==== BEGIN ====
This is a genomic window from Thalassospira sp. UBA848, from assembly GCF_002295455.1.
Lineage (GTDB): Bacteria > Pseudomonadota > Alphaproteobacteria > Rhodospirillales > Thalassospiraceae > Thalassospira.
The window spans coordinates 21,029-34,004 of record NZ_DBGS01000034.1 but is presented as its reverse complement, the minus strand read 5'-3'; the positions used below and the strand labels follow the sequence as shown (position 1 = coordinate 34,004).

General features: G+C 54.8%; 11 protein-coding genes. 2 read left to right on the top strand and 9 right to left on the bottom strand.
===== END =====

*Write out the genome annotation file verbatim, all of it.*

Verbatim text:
This is a genomic window from Thalassospira sp. UBA848, from assembly GCF_002295455.1.
Lineage (GTDB): Bacteria > Pseudomonadota > Alphaproteobacteria > Rhodospirillales > Thalassospiraceae > Thalassospira.
The window spans coordinates 21,029-34,004 of record NZ_DBGS01000034.1 but is presented as its reverse complement, the minus strand read 5'-3'; the positions used below and the strand labels follow the sequence as shown (position 1 = coordinate 34,004).

General features: G+C 54.8%; 11 protein-coding genes. 2 read left to right on the top strand and 9 right to left on the bottom strand.